Some researchers are also studying whether Paxlovid can treat Long COVID symptoms—an important question, since there is still no proven cure for Long COVID.
Long COVID is difficult to treat, at least in part because the disease takes many forms. One person might have debilitating fatigue and brain fog while another could have gastrointestinal issues or nervous-system dysfunction. Instead of trying to find a single drug that can treat all of Long COVID’s 200-plus potential symptoms, some research teams are zeroing in on specific symptoms, or groups of them, in hopes of finding targeted therapies.
Some tools used to treat people with myalgic encephalomyelitis/chronic fatigue syndrome, a post-viral condition that shares key symptoms with Long COVID (including extreme fatigue and crashes after exertion), may also be effective for people with post-COVID complications, according to an article published in Nature Reviews Microbiology in January. These tools include an energy-rationing strategy known as pacing, the anti-inflammatory drug low-dose naltrexone, and beta blockers to slow heart rate and lower blood pressure. Antihistamines have also been shown in small studies to reduce some Long COVID symptoms, including fatigue, brain fog, and an inability to exercise, as have blood-thinning drugs.
Dr. Eric Topol, founder of the Scripps Research Translational Institute and co-author of the recent review, says he’s also encouraged by preliminary data on stimulation of the vagus nerve, which helps control unconscious actions like breathing and heart rate, to ease certain symptoms.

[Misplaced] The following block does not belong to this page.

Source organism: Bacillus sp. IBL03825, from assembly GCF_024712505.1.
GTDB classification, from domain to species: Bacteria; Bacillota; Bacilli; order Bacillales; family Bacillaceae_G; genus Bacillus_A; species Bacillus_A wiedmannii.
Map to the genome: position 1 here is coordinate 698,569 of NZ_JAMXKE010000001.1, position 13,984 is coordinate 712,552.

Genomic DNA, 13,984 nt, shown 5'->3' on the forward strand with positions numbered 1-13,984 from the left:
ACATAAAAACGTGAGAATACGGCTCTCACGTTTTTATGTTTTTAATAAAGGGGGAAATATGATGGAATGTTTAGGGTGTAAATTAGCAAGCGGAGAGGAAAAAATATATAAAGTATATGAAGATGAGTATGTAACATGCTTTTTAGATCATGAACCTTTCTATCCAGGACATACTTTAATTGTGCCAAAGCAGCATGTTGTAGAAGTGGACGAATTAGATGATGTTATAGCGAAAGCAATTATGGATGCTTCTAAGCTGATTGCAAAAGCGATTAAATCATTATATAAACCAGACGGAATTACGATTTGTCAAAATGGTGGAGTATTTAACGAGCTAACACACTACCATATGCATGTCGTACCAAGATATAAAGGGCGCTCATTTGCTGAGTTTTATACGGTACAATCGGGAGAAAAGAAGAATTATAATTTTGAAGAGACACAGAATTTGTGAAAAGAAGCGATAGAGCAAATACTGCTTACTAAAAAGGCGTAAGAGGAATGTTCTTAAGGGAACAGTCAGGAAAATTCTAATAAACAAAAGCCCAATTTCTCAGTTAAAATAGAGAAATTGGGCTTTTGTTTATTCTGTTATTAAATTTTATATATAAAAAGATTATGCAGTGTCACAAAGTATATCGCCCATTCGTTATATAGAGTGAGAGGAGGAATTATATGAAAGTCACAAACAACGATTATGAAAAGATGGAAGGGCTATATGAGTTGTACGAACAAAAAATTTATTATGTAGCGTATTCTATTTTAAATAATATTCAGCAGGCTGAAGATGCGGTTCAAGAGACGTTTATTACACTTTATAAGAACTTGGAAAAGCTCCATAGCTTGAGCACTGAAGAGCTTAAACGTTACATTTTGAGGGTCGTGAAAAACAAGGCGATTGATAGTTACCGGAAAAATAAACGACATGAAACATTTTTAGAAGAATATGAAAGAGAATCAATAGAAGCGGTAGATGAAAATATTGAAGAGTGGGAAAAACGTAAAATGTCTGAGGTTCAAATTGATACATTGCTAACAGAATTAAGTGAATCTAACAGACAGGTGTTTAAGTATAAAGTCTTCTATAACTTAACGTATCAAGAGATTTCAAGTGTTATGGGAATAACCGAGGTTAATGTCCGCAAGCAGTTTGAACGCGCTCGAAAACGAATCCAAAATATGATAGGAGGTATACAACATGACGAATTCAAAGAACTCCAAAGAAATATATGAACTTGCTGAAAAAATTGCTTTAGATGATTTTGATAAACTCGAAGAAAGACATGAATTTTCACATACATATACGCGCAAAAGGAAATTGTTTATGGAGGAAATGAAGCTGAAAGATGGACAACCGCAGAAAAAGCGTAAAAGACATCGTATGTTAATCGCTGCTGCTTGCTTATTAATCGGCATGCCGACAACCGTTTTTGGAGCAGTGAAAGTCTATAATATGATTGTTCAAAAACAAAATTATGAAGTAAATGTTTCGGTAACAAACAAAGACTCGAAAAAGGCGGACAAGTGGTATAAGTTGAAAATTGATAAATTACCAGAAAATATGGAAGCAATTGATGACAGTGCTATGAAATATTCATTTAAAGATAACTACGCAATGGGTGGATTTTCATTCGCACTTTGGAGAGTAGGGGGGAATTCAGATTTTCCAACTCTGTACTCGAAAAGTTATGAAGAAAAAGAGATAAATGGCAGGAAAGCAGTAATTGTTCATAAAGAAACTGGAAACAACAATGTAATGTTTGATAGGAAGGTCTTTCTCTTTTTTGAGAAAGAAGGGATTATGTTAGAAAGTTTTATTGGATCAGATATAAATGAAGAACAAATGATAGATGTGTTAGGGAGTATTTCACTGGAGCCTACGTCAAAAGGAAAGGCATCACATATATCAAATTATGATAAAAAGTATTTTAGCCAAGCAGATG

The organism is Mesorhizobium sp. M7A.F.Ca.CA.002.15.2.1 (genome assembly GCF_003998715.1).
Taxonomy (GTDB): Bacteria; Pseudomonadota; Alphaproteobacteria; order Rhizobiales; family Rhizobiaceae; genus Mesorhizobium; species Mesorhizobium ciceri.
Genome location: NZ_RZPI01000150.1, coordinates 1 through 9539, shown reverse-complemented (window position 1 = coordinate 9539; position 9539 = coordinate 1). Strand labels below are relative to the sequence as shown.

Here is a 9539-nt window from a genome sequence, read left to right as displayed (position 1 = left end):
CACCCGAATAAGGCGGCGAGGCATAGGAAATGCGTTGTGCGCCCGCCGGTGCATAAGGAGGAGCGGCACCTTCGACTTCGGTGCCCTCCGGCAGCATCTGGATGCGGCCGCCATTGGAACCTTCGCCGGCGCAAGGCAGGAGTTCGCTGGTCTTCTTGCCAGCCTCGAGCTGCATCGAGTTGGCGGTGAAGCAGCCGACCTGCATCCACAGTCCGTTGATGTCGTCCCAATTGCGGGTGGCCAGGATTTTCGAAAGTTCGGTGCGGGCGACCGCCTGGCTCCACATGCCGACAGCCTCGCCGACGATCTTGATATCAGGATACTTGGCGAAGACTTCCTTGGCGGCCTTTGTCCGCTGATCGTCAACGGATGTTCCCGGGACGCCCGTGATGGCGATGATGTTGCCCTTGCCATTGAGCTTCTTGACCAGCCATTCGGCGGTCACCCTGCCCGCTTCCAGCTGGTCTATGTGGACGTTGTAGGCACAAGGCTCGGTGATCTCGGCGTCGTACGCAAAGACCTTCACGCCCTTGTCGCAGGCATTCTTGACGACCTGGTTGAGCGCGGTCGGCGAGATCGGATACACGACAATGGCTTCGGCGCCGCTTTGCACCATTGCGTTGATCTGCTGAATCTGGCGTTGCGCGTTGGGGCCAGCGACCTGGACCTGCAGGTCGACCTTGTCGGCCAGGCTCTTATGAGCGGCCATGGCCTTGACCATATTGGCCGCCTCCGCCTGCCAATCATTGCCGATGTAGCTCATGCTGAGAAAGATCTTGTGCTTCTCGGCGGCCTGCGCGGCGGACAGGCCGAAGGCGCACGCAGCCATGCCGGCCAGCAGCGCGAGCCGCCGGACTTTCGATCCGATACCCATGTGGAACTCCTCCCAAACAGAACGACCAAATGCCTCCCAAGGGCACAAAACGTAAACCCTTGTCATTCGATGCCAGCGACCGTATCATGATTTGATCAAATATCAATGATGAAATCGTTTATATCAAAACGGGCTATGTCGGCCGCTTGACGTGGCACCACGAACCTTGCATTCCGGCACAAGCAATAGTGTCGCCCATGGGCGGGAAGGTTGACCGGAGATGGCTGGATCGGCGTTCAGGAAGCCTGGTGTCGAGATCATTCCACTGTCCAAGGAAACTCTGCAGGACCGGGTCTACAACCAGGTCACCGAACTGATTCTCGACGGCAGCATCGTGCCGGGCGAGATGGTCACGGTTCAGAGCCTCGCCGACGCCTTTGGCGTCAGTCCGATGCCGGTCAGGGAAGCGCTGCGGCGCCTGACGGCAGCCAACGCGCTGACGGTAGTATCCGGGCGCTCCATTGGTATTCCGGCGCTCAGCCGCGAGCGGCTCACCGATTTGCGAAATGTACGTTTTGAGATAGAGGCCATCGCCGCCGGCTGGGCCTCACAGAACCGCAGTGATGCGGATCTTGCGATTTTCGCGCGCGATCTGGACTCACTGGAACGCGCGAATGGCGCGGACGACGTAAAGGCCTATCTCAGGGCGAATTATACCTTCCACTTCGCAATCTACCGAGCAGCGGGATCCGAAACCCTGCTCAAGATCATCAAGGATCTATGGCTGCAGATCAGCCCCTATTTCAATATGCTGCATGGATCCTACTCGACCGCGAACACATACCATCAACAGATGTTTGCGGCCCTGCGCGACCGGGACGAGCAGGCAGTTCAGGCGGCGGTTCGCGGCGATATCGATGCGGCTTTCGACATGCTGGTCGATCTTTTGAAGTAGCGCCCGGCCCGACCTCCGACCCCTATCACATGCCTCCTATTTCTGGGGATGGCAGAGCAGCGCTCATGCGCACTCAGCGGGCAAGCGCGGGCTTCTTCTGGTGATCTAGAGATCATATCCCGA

Multiple research teams are also studying transcranial direct current stimulation (tDCS) as a potential treatment. Researchers have already studied whether tDCS devices—which administer low-intensity electrical currents to the scalp to stimulate the brain—can improve cognition, mental health, and chronic pain. Consumers can buy a variety of tDCS devices to use at home, though many have not been cleared by the FDA.
In one small study that was posted online in September 2022 but had not been peer-reviewed, researchers found that, after eight tDCS sessions, people with Long COVID reported reductions in physical fatigue and depression, though mental fatigue and overall quality of life scores didn’t improve.
Clinical neurologist and study co-author Dr. Jordi Matias-Guiu says he’s planning a longer follow-up study, with patients receiving treatments for three weeks, to see if that leads to better results. “This should be confirmed in other clinical trials, but the findings are encouraging,” he says. “This is a technique that could be administered at home, and this is a non-invasive technique with minimal [side effects].”
The list of potential treatments is growing, but the field needs larger, more coordinated research projects, Topol says; at the moment, most findings are coming from small studies that need to be peer-reviewed, expanded, and duplicated. RECOVER, the U.S. National Institutes of Health’s $1 billion Long COVID research project, has begun designing trials of potential treatments, but they haven’t turned into therapies yet.
The lack of proven treatments is disappointing, Topol says, but he considers the recent findings about metformin’s potential to prevent Long COVID “very good news.”
Topol agrees that more studies on metformin are needed—but he says he believes that the early findings are promising enough, and the drug is safe and cheap enough, that he would personally take it now if he got sick with COVID-19. “I don’t want to get Long COVID,” Topol says.